Walmart remains the company many love to hate for a lot of reasons, some sound, some irrational. But regular readers know we’ve been generally excited by the myriad changes that have come out of Bentonville in the last few years. With the help of visionaries like Adam Werbach, WalMart has evolved considerably from the days when pondering the nuances of slapping up a big box in a parking lot were about as deeply as Wal Mart considered things.
Though many challenges remain, Walmart has made an honest effort toward reducing waste and becoming a vastly more efficient operation. Not only that, but it has used its clout to force its suppliers and vendors to follow suit. Through the Personal Sustainability Projects program, Walmart has introduced every one of its employees to the basic principals of sustainability and seems to have genuinely affected many in a positive way.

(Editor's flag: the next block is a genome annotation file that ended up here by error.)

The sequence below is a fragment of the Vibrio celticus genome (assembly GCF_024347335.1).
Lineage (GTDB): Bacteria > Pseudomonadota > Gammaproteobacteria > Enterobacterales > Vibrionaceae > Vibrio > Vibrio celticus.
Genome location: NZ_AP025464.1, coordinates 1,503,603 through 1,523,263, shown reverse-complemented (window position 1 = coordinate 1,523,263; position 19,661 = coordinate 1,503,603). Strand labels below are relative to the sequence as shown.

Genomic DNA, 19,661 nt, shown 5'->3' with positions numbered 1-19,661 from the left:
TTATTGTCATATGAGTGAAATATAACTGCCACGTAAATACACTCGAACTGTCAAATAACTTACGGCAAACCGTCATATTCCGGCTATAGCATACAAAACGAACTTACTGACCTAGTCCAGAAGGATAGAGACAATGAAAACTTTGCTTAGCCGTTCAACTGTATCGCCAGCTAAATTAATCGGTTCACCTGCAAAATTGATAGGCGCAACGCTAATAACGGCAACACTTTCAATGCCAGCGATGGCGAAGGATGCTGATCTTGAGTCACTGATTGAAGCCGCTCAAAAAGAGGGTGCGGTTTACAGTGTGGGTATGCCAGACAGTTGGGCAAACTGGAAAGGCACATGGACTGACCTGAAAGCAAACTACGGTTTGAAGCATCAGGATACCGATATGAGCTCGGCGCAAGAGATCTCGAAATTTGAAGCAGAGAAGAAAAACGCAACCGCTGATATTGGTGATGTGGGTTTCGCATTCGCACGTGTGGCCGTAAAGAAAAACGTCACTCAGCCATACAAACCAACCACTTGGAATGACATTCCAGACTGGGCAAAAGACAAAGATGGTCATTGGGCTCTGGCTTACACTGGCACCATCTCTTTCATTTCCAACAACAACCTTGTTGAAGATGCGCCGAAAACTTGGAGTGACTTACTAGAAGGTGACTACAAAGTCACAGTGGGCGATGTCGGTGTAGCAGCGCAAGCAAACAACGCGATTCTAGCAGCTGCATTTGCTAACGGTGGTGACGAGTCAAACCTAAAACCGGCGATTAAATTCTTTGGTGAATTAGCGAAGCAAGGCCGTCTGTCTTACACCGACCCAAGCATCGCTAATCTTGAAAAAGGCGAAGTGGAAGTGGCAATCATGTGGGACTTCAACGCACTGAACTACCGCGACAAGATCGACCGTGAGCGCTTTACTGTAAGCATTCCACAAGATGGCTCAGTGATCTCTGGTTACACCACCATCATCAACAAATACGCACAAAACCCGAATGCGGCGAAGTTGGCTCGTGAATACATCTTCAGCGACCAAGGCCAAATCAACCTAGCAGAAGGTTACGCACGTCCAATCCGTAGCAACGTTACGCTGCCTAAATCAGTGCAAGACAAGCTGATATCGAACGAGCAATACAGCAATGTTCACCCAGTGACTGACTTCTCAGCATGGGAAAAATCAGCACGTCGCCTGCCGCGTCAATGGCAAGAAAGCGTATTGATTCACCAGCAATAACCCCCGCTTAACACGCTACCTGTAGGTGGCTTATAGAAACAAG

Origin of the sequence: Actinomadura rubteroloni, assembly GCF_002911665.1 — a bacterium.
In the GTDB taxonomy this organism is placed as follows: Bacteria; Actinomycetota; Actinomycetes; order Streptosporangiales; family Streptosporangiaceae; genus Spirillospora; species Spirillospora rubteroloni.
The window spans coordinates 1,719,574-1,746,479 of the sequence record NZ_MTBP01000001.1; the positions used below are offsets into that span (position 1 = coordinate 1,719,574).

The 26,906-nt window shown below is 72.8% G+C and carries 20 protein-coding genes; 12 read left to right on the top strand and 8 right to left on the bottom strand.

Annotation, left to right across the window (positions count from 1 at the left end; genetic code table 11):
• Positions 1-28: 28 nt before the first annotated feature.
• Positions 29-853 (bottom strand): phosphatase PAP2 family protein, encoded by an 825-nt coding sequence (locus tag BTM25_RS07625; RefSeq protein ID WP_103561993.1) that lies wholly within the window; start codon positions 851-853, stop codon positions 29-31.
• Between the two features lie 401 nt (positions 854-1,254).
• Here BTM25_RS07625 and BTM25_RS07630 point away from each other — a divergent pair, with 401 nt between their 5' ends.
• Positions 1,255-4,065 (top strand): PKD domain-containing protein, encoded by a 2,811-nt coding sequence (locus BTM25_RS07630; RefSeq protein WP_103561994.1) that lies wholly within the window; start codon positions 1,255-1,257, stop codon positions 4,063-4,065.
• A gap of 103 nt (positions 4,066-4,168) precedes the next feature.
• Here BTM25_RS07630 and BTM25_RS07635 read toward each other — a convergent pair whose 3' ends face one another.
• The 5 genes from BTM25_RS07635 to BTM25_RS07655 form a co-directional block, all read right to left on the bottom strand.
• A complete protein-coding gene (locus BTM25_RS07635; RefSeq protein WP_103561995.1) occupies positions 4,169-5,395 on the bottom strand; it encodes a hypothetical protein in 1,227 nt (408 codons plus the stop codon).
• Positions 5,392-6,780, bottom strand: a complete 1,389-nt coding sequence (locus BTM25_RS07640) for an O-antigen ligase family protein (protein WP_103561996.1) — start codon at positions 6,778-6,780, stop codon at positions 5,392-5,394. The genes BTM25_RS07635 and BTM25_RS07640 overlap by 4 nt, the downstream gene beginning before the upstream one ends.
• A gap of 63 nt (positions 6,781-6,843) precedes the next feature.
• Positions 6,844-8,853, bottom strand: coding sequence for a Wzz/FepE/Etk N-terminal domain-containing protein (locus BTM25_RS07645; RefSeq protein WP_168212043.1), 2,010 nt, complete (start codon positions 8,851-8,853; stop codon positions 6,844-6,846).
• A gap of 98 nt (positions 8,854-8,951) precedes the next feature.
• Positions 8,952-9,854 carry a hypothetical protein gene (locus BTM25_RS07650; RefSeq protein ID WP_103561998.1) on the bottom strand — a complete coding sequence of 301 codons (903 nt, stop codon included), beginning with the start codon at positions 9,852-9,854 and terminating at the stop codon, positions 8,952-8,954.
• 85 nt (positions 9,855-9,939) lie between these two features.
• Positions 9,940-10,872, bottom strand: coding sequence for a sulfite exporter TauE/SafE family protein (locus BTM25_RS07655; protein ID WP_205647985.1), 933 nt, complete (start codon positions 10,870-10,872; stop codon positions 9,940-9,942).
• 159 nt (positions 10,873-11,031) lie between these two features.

Although financial savings is still the main driver behind most of Walmart’s efforts, there seems to have been a real awakening of consciousness at some levels in the company. How much exactly I’ll leave you to judge, but former CEO Lee Scott says, sustainability represents “the greatest opportunity for the next generation.” Personally, I’d say the current generation has a lot to gain from it too, but the recognition of sustainability as an opportunity makes me feel optimistic. Whoever can help people understand the world more deeply in a time of potential conflict and resource stress is doing something right.Click to continue reading »